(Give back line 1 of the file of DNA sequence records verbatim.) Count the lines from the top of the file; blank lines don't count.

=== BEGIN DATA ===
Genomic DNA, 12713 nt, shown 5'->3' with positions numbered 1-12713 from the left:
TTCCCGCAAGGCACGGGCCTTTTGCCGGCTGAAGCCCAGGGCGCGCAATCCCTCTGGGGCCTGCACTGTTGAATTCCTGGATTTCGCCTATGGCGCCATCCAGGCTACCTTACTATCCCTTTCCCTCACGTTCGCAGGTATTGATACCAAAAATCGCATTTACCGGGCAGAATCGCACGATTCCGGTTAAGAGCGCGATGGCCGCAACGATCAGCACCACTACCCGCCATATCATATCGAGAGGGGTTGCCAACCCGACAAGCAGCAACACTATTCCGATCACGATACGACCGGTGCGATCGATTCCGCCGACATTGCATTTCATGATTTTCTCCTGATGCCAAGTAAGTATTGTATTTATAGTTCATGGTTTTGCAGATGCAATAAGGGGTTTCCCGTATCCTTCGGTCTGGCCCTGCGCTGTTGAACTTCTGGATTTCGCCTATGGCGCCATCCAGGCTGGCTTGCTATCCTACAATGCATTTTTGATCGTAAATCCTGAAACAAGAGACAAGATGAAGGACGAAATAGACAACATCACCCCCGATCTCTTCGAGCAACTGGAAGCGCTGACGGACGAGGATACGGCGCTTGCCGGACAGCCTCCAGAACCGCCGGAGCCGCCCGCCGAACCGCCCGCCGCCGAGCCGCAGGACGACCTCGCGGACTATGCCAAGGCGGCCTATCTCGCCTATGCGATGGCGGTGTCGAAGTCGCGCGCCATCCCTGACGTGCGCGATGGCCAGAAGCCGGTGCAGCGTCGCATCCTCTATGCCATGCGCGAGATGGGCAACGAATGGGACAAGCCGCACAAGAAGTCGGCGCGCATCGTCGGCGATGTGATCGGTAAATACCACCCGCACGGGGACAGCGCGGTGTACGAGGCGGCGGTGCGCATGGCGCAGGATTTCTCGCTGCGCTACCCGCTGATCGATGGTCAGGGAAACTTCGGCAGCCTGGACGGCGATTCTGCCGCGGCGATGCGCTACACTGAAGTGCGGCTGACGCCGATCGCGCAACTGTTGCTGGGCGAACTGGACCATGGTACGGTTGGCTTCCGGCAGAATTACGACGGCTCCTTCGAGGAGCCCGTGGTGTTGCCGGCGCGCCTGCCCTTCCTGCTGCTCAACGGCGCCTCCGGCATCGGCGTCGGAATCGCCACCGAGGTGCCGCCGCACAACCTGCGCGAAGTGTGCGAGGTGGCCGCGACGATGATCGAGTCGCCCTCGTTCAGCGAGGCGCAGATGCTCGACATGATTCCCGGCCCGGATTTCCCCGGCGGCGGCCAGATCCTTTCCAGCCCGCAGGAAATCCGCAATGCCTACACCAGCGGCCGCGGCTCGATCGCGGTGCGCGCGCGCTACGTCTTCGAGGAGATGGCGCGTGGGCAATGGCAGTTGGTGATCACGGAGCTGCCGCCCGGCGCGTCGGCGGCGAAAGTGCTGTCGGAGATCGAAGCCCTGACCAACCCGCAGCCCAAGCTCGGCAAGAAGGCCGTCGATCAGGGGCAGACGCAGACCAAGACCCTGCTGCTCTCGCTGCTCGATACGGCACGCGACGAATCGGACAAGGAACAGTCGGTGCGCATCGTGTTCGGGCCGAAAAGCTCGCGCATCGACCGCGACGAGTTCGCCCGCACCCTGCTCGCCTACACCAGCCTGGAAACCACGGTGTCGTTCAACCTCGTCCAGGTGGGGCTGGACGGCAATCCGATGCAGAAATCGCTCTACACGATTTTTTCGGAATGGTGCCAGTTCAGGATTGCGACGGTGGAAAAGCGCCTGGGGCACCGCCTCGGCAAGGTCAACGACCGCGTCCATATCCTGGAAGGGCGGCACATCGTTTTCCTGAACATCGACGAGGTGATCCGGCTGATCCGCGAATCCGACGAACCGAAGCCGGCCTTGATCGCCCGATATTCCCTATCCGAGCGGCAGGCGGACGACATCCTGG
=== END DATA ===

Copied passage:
Genomic DNA, 12713 nt, shown 5'->3' with positions numbered 1-12713 from the left: